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-   -   +/- 15VDC from +/-75Vdc Is there a better way? (http://www.diyaudio.com/forums/power-supplies/57231-15vdc-75vdc-there-better-way.html)

Zero Cool 13th May 2005 11:04 PM

+/- 15VDC from +/-75Vdc Is there a better way?
 
2 Attachment(s)
Is there a better, quieter, more elegant way of developing +/- 15VDC from +/-75VDC rails??

An amp i am working on uses this schematic to power the front end from the +/- rails. It works, but they used two 5 watt resistors piggybacked on top of each other without any sort of support to the PC board, or each other. and because this amp see's regular road use, the piggy backed resistors ended up breaking the solder connections causing the amp to fail.

this just seems like a brute force way to do this. and Most V-Regs like a 7815 etc cant handle that much on the input side.

If i calculated the power dissapation correctly, then there is about 5.5 watts going up in heat which was enough to discolor the resistor legs and board around them.

I thought of changing the resistors and zeners to develop +/- 30VDC then using regulators, but i thought there must be a better way to do this using a transistor as the pass device etc.

There is not enough room in the chassis to mount another transformer, but i can put a small PC board vertically inside next to the cap bank board.

Can anyone show me a schematic that i can adapt. and would there really be any benifit to going through the trouble??


Zc

mastertech 14th May 2005 12:06 AM

if you use a regulator you would need to mount it on a heatsink and as youve said you are limited on room as a small remedy in regard to heat try increasing the power rating of the pass resistors

anatech 14th May 2005 12:11 AM

Hi Zero Cool,
I hate, crappy cheap supplies. You may gain a lot from using a switching supply off the rails. A 555 timer set for a 30% duty cycle ( or there abouts), followed by some filtering and normal regulators would get you there. Use the 555 to drive transistors on the rails through optocouplers. You can use FETs or BJTs since this is low power.
I'm sure there are more elegant ways to do this, this is just to get you thinking.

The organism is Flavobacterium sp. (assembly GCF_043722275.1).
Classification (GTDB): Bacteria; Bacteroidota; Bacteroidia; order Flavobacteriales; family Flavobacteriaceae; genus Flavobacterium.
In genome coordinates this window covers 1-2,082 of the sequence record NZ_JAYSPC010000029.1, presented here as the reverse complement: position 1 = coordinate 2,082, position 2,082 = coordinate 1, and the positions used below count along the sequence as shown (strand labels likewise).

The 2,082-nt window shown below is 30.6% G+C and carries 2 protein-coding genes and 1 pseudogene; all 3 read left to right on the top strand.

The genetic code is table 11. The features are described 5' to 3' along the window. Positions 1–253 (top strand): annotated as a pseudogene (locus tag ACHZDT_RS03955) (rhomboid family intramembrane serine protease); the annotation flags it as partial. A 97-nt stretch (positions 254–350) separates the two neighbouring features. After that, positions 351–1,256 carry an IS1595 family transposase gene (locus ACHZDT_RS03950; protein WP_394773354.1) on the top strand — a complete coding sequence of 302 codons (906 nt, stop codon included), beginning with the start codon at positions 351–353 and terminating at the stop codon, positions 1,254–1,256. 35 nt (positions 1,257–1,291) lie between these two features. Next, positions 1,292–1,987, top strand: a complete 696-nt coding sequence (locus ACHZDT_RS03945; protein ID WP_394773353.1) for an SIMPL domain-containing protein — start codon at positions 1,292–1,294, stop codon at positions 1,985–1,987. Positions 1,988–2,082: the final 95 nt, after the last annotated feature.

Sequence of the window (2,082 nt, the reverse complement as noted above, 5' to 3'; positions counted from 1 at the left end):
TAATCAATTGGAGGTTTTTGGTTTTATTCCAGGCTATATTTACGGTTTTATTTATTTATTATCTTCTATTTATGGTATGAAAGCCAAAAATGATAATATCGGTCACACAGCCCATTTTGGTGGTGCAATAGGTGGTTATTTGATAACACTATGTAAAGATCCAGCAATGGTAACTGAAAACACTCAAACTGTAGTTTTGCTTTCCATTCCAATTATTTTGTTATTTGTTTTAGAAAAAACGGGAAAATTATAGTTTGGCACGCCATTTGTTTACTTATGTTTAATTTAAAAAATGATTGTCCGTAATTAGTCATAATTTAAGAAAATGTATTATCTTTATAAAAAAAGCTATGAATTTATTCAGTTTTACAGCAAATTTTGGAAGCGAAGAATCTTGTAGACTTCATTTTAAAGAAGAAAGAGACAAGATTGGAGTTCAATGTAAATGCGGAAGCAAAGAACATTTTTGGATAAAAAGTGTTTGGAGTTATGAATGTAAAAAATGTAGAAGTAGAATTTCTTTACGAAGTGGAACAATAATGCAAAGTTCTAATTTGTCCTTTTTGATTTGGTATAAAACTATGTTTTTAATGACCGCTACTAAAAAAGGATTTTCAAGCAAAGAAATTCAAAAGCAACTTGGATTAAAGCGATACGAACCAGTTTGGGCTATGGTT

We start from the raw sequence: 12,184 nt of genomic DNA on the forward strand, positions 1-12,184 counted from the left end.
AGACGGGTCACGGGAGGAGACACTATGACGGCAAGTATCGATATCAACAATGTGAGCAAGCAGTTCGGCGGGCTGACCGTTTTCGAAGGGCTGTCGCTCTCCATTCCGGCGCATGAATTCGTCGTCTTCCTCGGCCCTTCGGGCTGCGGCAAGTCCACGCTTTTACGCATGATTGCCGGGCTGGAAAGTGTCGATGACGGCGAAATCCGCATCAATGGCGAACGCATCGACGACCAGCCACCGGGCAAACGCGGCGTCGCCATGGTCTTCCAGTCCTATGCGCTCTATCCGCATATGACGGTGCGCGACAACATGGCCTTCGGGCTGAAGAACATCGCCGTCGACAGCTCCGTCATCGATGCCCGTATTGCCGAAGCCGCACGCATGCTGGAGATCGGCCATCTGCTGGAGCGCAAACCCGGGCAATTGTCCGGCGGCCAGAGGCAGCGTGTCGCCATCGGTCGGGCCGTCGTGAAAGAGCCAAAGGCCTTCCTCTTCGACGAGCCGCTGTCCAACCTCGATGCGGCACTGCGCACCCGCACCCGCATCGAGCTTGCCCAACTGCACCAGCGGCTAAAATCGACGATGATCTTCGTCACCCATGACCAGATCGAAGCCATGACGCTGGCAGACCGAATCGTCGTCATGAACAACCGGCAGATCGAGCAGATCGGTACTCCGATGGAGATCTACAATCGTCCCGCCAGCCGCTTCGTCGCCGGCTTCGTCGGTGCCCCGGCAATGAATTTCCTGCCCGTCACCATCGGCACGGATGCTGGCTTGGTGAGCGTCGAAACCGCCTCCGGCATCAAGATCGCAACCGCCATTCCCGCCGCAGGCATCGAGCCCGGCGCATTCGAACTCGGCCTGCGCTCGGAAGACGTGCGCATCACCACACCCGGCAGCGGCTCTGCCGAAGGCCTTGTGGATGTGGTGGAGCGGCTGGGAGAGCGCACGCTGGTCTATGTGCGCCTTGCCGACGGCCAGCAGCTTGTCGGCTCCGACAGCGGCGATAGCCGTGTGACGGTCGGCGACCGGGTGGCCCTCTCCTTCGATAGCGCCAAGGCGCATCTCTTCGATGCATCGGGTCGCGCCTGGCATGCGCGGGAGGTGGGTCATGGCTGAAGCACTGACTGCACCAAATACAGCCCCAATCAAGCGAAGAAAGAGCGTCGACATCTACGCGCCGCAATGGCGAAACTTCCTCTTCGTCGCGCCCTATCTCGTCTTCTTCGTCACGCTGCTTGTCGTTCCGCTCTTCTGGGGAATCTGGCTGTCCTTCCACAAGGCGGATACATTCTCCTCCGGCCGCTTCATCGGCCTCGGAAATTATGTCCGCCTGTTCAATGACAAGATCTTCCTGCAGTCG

-Chris

Zero Cool 14th May 2005 12:34 AM

Quote:

Originally posted by mastertech
if you use a regulator you would need to mount it on a heatsink and as youve said you are limited on room as a small remedy in regard to heat try increasing the power rating of the pass resistors
If i remove the resistors and mount a PC board vertically, i could mount a pair of TO-220 devices on heat sinks. there is enough room for that but not for a transformer.


I dont know that i could build a switcher supply and make it quiet enough. i have no experiance building those.

I am going to dig through my old Audio Amatures and see if there is a V-Reg sam in there i could modify or something. if nothign else i will be changing the resistor setup to be more solid and road worthy.


Zc

jleaman 14th May 2005 12:43 AM

What about using the Nelson Pass Zen regulator ?

Zero Cool 14th May 2005 02:14 AM

2 Attachment(s)
Quote:

Originally posted by jleaman
What about using the Nelson Pass Zen regulator ?

DUH! you know i never thought to look there! But look what i found, a simple easy circuit that looks like it will do the trick!

Now according to the text, the Zeners need to total about 4V higher then the desired output voltage. so, i should be able to just remove one of the 10V zeners per side for a total of 19.1V remaining minus the VGS of the mosfets should yield 15.1V thereabouts.

Now, will i need to change R1 & R2??? and i wonder what wattage those should be. I just so happen to have some of those mosfets on hand, but i think my front end is drawing only 100ma or so, so i may try and find some smaller mosfets to conserve space.

Zc

jleaman 14th May 2005 02:16 AM

I'm thinking about building a few of these regulators for some stuff at home i already have a board layout. : O )

Zero Cool 14th May 2005 02:26 AM

Oh yeah, forgot the disclaimer...

The schematic show above is of course the property of Nelson Pass and is shown for reference and Education only etc etc. DONT STEAL THE DAMN THING AND CALL IT YOUR OWN OK!!! hahahahha


Zc

jleaman 14th May 2005 02:33 AM

Quote:

Originally posted by Zero Cool
Oh yeah, forgot the disclaimer...

The schematic show above is of course the property of Nelson Pass and is shown for reference and Education only etc etc. DONT STEAL THE DAMN THING AND CALL IT YOUR OWN OK!!! hahahahha


Zc


Yup im building mine for personal use not To sell : O ) He has great design's..

Enzo 14th May 2005 04:18 AM

It may be crude but it works. If the trouble is the resistors cracking free, they need support. I often have to resolder them in Crate and Fender products for this reason. A line of silicone will hold them in place and seriously reduce the motion that causes the solder to fail. Or mount larger resistor to the chassis wall in clamps and run a couple wires. More complex circuitry is not always the best approach.


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